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Rainwater harvesting in Sri Lanka

Nearby three quarters of Sri Lanka lies in what is widely known as the 'Dry Zone', comprising the northern half and the whole of the east of the country. Average annual rainfall in this region is generally between 1,200-1,800 mm. Annual 2540 mm to over 5080 mm in south west of the Island and less than 1250 mm in the northwest and south east of the Inland . Due to availability of alternative water sources in the past, there is no longer tradition of rainwater harvesting for domestic supply. Nevertheless, in many hilly areas lacking access to reliable wells or gravity fed piped supplies water collection often involves a long trek to distant sources with a long uphill walk carrying a fall container.

Following a study conducted in 1995, the community water supply and sanitation project (cwssp) first undertook a demonstration and pilot project involving the construction of about one hundred 5-millimeter cubic tanks for household water supply. Two designs were developed a sub surface brick tank and a surface forrocement tank. For an average sized roof of 60meter cubic a household in the project area could expect a rainwater supply equivalent to between 150-200 liters/day or even higher during wetter part of the year. The lankan rainwater-harvesting forum was established in 1996 to promote the application of rainwater for the application of rainwater for domestic purposes throughout the country and to develop technology and establish guidelines for good rainwater harvesting practice.

With adequate rainfall allover the country, harvesting was a feasible option to provide safe drinking water to many communities living in hill settlements in the central hill country and to those living in north central and southern dry zones. In the latter two areas, communities either had no access to safe drinking water or the available groundwater was too brackish to drink. In southern dry zone, salinity of groundwater was a major threat to human consumption, due to this people traveled for long hours to nearby town supply source or community well. Due to difficulties of collecting safe drinking water, people in the dry zone have their own traditional rainwater harvesting systems. The system was used during rain season and their collection were limited to household utensils as there was no storage.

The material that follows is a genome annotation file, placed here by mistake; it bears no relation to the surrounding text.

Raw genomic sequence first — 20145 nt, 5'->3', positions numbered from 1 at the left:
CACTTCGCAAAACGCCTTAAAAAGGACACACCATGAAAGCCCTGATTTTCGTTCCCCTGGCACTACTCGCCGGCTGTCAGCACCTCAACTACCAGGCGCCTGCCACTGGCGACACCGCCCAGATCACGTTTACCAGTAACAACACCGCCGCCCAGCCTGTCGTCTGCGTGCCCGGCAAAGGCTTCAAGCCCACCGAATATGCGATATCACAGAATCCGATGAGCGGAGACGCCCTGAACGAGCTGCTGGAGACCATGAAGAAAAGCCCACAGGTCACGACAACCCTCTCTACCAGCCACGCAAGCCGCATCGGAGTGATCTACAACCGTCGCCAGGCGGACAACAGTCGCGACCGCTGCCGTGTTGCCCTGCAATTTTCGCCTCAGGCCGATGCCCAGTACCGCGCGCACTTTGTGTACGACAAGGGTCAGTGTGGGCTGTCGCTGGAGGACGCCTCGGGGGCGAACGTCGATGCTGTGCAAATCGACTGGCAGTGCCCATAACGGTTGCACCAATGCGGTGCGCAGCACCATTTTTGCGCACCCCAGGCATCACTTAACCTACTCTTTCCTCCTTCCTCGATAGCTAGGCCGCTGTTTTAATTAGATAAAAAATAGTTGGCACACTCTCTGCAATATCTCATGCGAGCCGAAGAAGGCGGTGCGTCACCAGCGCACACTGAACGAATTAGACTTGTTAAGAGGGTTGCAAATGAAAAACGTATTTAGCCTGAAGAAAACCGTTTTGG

The technology adopted the traditional wisdom of harvesting roof runoff, merged tanks with new technology, and five cubic meter cement mortar tanks were constructed at the household level to harvest and store rainwater. The first experiment of organized rainwater harvesting began in a village called dematawelihinna in bedulla in the central hills of Sri Lanka These tanks were of two types: surface tanks made of forrocement and underground tanks made of brick mortar. The total cost of these tanks varied from Sri Lankan rupees 7,000-9,000 (us$90-115) depending on the type of tank. At present there are about 6,500 tanks constructed in five districts of Sri Lanka. Initially CWSSP implemented the rainwater harvesting system and further it was taken by some non-government organizations as a means of water supply too poorhouse holds in rural Sri Lanka. The beneficiary contribution in construction has increased from 20% to 50% and given better sense of ownership.

Rooftop water harvesting is practiced using a variety of materials such as tin sheets, bamboo gutters, banana stem files, arecanut (areca catechu). 1.Tin sheets: this is a techniques where people use sheets formed into the shape of a gutter, tied with jute or coir ropes and attached to the full length of the roof. At the end of the gutter, royal palm leaves or barks of trees are used to form a funnel shape to avoid splashing of water at the point of exist. These tanks usually hold 225-350 liters of water. Cadjan leaves close this storage. However, as the system of storing is not very secure water cannot be used for 5-7 days depending on the family size. The water, thus, collected is mainly used for drinking, which is boiled or filtered before consumption.